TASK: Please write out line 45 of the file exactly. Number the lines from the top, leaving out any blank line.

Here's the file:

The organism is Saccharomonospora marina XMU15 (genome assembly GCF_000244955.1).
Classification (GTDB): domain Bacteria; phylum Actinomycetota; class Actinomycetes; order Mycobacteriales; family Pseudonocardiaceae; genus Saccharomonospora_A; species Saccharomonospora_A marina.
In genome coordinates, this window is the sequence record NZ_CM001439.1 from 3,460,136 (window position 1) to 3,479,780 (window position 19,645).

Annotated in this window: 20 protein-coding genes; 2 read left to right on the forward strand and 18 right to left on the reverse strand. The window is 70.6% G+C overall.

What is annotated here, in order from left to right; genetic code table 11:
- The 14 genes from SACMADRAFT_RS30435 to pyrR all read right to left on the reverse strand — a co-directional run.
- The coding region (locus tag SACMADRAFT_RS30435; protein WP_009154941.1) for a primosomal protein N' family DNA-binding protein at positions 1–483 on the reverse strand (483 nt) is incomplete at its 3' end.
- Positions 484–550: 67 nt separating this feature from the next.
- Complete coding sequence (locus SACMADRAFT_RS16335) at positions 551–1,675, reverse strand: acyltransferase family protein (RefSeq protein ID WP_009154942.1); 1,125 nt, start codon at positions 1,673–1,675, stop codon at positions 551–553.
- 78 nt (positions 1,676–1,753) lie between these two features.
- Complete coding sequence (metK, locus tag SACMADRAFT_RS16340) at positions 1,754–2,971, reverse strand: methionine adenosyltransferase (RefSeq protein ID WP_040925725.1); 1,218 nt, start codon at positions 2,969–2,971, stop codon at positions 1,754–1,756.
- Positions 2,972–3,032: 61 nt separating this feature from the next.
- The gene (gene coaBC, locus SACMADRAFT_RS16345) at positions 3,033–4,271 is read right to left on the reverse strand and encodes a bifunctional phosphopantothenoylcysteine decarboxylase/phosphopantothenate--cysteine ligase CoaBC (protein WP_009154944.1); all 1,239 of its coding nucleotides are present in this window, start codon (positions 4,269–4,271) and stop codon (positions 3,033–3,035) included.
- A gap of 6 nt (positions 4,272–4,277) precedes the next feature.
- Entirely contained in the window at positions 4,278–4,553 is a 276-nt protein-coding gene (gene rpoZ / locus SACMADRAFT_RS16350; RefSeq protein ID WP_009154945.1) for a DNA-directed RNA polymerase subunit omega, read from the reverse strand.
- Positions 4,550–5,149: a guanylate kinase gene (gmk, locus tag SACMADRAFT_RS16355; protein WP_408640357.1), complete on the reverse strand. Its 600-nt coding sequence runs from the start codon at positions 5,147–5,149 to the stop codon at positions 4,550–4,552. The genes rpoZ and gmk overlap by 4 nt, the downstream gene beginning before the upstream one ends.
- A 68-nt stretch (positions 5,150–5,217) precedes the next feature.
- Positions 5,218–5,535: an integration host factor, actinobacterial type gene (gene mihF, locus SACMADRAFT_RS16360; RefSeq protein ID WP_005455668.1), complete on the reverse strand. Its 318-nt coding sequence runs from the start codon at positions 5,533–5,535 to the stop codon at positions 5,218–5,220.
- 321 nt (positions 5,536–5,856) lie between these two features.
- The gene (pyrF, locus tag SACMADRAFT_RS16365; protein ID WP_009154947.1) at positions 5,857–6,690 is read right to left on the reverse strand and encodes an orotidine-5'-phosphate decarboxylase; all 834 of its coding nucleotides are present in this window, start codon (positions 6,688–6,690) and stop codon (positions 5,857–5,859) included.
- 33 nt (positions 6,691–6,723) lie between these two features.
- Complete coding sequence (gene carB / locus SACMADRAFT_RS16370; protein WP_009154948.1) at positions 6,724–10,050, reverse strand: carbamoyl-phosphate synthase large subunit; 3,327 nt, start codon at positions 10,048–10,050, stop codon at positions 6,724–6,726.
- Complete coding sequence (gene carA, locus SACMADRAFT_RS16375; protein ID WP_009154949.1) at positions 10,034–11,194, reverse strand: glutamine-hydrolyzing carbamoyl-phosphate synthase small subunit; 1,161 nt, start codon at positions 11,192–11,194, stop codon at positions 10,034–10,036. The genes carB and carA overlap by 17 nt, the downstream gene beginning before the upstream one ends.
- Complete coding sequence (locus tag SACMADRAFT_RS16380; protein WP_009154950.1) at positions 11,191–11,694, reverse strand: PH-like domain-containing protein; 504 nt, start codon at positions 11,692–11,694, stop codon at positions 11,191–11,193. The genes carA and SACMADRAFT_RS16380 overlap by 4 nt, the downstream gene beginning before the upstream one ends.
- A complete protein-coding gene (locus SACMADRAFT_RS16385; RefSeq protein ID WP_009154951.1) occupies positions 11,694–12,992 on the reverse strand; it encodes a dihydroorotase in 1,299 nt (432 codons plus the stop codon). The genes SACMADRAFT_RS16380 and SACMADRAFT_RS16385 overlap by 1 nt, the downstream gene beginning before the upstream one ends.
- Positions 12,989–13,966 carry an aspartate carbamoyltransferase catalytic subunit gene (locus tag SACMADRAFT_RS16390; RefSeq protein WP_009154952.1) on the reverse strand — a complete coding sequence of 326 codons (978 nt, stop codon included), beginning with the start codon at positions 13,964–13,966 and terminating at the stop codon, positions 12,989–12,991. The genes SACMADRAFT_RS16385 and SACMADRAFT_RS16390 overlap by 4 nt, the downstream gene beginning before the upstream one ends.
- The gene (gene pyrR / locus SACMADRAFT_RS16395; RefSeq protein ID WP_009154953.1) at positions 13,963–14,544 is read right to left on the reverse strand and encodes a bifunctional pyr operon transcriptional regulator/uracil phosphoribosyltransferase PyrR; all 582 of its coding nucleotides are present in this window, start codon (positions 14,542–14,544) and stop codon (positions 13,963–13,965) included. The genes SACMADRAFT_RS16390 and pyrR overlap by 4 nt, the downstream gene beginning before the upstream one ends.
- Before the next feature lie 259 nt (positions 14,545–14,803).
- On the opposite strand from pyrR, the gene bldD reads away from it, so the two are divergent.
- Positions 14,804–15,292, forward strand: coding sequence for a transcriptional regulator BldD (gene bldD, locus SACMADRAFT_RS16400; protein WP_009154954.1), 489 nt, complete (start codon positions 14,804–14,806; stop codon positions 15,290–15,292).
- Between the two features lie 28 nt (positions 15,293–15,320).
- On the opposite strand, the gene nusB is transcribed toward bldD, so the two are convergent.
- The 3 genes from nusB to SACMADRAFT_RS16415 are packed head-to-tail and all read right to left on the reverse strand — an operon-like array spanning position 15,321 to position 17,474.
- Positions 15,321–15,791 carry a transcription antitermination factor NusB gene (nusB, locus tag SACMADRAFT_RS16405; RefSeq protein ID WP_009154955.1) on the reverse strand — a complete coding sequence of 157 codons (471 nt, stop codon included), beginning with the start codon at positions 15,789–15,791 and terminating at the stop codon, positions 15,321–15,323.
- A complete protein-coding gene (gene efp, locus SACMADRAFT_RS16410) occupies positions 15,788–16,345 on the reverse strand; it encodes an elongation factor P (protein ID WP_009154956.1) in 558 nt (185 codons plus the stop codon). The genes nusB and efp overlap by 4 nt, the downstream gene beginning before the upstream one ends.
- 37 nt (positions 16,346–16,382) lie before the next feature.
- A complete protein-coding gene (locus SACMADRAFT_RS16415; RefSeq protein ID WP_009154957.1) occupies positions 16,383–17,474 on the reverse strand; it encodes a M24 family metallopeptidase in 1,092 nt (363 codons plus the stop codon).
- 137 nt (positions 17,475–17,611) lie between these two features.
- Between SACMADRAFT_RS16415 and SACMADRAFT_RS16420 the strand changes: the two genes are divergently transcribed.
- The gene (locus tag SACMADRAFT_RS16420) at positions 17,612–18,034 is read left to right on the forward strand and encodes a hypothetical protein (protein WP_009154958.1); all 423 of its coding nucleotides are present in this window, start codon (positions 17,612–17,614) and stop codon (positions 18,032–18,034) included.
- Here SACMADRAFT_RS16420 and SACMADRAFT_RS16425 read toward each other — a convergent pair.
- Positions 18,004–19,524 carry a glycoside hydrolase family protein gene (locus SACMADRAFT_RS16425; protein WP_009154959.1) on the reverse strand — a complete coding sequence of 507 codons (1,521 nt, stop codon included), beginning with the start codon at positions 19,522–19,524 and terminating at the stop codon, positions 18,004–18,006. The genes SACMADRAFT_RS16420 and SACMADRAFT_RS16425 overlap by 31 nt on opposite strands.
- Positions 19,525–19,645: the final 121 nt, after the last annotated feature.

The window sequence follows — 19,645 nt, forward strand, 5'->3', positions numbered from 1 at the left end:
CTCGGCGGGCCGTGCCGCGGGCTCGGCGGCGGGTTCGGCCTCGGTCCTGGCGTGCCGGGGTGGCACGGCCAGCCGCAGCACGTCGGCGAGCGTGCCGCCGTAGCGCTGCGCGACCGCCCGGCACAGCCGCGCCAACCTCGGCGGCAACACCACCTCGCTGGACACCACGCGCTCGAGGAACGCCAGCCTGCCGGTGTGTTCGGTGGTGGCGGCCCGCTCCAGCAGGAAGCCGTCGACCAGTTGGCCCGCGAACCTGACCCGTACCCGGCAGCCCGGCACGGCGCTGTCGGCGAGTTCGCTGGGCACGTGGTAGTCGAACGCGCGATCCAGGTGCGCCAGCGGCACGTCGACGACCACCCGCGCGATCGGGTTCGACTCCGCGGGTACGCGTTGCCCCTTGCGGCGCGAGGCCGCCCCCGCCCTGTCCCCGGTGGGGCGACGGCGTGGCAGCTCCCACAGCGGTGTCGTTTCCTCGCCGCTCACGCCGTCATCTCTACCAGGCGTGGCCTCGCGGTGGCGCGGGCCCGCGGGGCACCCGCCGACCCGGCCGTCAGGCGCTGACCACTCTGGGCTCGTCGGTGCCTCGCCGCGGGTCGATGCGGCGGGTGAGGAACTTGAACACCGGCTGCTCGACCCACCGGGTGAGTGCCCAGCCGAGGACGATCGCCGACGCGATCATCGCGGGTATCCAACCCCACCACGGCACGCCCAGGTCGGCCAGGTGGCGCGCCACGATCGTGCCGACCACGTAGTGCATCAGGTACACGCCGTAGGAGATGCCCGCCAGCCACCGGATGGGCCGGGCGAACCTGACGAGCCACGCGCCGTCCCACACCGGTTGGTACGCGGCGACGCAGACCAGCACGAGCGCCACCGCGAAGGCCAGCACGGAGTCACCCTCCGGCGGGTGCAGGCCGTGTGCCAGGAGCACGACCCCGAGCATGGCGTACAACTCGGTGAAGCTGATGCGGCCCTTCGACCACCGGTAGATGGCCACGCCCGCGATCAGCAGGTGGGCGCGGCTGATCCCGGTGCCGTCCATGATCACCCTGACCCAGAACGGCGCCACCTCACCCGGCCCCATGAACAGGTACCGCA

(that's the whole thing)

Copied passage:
CTCGGCGGGCCGTGCCGCGGGCTCGGCGGCGGGTTCGGCCTCGGTCCTGGCGTGCCGGGGTGGCACGGCCAGCCGCAGCACGTCGGCGAGCGTGCCGCCGTAGCGCTGCGCGACCGCCCGGCACAGCCGCGCCAACCTCGGCGGCAACACCACCTCGCTGGACACCACGCGCTCGAGGAACGCCAGCCTGCCGGTGTGTTCGGTGGTGGCGGCCCGCTCCAGCAGGAAGCCGTCGACCAGTTGGCCCGCGAACCTGACCCGTACCCGGCAGCCCGGCACGGCGCTGTCGGCGAGTTCGCTGGGCACGTGGTAGTCGAACGCGCGATCCAGGTGCGCCAGCGGCACGTCGACGACCACCCGCGCGATCGGGTTCGACTCCGCGGGTACGCGTTGCCCCTTGCGGCGCGAGGCCGCCCCCGCCCTGTCCCCGGTGGGGCGACGGCGTGGCAGCTCCCACAGCGGTGTCGTTTCCTCGCCGCTCACGCCGTCATCTCTACCAGGCGTGGCCTCGCGGTGGCGCGGGCCCGCGGGGCACCCGCCGACCCGGCCGTCAGGCGCTGACCACTCTGGGCTCGTCGGTGCCTCGCCGCGGGTCGATGCGGCGGGTGAGGAACTTGAACACCGGCTGCTCGACCCACCGGGTGAGTGCCCAGCCGAGGACGATCGCCGACGCGATCATCGCGGGTATCCAACCCCACCACGGCACGCCCAGGTCGGCCAGGTGGCGCGCCACGATCGTGCCGACCACGTAGTGCATCAGGTACACGCCGTAGGAGATGCCCGCCAGCCACCGGATGGGCCGGGCGAACCTGACGAGCCACGCGCCGTCCCACACCGGTTGGTACGCGGCGACGCAGACCAGCACGAGCGCCACCGCGAAGGCCAGCACGGAGTCACCCTCCGGCGGGTGCAGGCCGTGTGCCAGGAGCACGACCCCGAGCATGGCGTACAACTCGGTGAAGCTGATGCGGCCCTTCGACCACCGGTAGATGGCCACGCCCGCGATCAGCAGGTGGGCGCGGCTGATCCCGGTGCCGTCCATGATCACCCTGACCCAGAACGGCGCCACCTCACCCGGCCCCATGAACAGGTACCGCA